Questions and Topics for Discussion
1. The Nine Lives of Rose Napolitano takes up the question of whether to have children—with Rose insisting that it should be a question, even though people assume it is a given for women. How does this assumption affect a woman’s identity? Have you always assumed that you would have children?
2. Rose and Luke’s marriage hinges on a fight that repeats about something relatively small— vitamins. Why do you think the author chose a fight like this one to be the turning point in this marriage for everything that happens next? Have you ever had a fight like this with a partner?
3. Rose and Luke agreed before they got married to not have children. Is it unfair to Rose that Luke changed his mind? Or is it understandable—and forgivable—for a partner to change his or her mind about something as important as a baby?
4. Rose experiences a lot of rage during this novel—she is angry at her husband for changing his mind about having children. She is angry at the pressure to have a baby that she experiences from everyone around her. She is angry that people want her to put children over her career. Are you able to relate to Rose’s anger? Do you think it’s justified or does it bother you?
5. Rose’s life goes in nine different directions over the course of this novel. How does this structure affect your understanding of Rose? Is there one version of her life that you liked or related to the best? Why?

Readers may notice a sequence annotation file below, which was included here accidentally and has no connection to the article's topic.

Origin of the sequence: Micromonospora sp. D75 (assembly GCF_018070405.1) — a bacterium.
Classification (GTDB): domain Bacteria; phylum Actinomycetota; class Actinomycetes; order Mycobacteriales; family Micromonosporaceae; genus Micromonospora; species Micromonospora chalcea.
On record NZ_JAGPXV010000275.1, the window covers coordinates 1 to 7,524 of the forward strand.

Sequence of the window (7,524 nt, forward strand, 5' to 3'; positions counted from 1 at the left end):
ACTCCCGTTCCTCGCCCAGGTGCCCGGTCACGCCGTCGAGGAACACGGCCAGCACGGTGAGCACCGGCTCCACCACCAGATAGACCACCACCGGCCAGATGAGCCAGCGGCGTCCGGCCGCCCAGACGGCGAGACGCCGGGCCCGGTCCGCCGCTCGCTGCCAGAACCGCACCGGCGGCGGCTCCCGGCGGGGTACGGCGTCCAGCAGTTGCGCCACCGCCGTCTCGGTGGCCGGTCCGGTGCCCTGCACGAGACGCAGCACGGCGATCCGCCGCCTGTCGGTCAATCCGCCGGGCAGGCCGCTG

6. The novel is about the decision to have a child, but it is also about the choices we make in life in general. Besides the issue of children, what major life decisions have you made that affected all that came afterward? Looking back, are there different choices you wish you’d made that you didn’t? How would your life have looked if you had?
7. Rose does a lot of things that might make people feel uncomfortable—she resists having a baby, she has an affair while pregnant, she has an abortion. Did you feel that her actions were justified, or were there things that Rose did that you feel are unforgivable, no matter what? What would you have done in Rose’s position?
8. In the versions of Rose where she has a baby, she worries that because she had a child reluctantly, she’ll end up being a bad mother. What do you think of Rose as a mother?
9. This is a novel about whether to have a child, but it is also about marriage and divorce. In the end, no matter what Rose and Luke decide to do—have a baby or not—they can’t save their marriage. Why do you think the author made this choice? Were you rooting for Luke and Rose to work things out? Were you glad they ended up divorced?
10. This is not only a story about whether Rose will become a mother, it is also a story about Rose’s relationship with her own mother. What do you think of how Rose’s mother handled the child question with Rose? How was Rose’s mother an influence on her life?
11. Jill and Frankie both provide important support for Rose. How does Rose’s friendship with each woman differ? Is there a need for both women in every iteration of Rose’s life?
12. After Addie’s birth, Rose writes an essay about her complicated feelings toward motherhood. She is proud of her writing but struggles in deciding whether to publish it, and wonders what Addie will think when she’s old enough to read it. Do you think Rose should have published the essay? Or should she protect Addie from her feelings?
13. What did you think of how this story ended? Is there one version of Rose that you believe is the real Rose at the end? If so, which one? And who does Addie belong to?